Innovation Grant Spotlight: Underground irrigation produces high yields

Written by Jonathan Eisenthal

The 2018 Innovation Grant Program is underway, with 12 farmers receiving grants from Minnesota corn to lead projects focused on nitrogen management. Throughout the summer we will be highlighting ongoing projects focused on how to better manage nitrogen and protect water quality. To learn more about each completed and ongoing project, click here. For more details and to submit a proposal for a 2019 Innovation Grant, click here.

The proof is in the yield. Before, sections of the mostly sandy 60-acre field would produce yields ranging from 100 to 250 bushels per acre of corn. Now, with an in-ground drip irrigation system, Brian and Alan Velde are producing 250 bushels per acre across the whole field.

Velde’s in-ground irrigation system.

Partly funded through the Minnesota Corn Innovation Grant Program, the state-of-the-art drip irrigation allows him to spoon-feed his crop with both water and nitrogen.

Overhead irrigation pivots are common in several areas of the state, but in-ground systems, which lose no moisture to evaporation, are still a novel innovation in Minnesota. The Velde’s system leaves aquifer water for drinking, and instead draws its permitted irrigation supply from the nearby Yellow Medicine River.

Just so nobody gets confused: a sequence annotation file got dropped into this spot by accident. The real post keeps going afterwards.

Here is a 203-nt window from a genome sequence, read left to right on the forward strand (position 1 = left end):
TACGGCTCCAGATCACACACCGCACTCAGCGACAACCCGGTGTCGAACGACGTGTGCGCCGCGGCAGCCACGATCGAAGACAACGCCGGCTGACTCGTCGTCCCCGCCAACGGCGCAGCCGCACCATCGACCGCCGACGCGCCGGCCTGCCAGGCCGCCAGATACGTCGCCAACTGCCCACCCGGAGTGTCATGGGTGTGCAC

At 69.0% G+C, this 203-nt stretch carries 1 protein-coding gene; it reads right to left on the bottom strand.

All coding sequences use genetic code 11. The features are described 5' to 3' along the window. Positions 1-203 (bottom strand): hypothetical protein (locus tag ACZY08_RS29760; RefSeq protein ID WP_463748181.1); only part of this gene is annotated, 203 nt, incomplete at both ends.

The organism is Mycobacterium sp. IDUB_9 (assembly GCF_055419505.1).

At their farm in Wood Lake, the Veldes have seen rains arriving almost weekly this year—a real outlier. But even with sufficient moisture for both irrigated and non-irrigated land, the irrigated acres are visibly greener. The difference is fertigation—or the ability to add fertility directly through the drip irrigation lines.

“When you think of it in terms of peak demand, you know that the corn is eating about seven to ten pounds (per acre) of nitrogen a day,” said Brian. “With irrigation, we put on 15 pounds every three days through that period of peak demand. It’s basically from the time the corn is shoulder high until to pollination—that’s when the corn needs a lot of N. After pollination we slowed that interval, to more like once a week.”

The uptake into the plant is immediate and nothing is left in the soil that can be washed away in a heavy rain.

Asked about what he hopes to get, ultimately, from in-ground irrigation, Brian said, “I want to see it pay for itself on the good ground. If you can show that, then you can justify it on any acre. Going forward, fertigation is going to be key in the future. It’s a perfect way to give the plant the right nutrients at the right time.”

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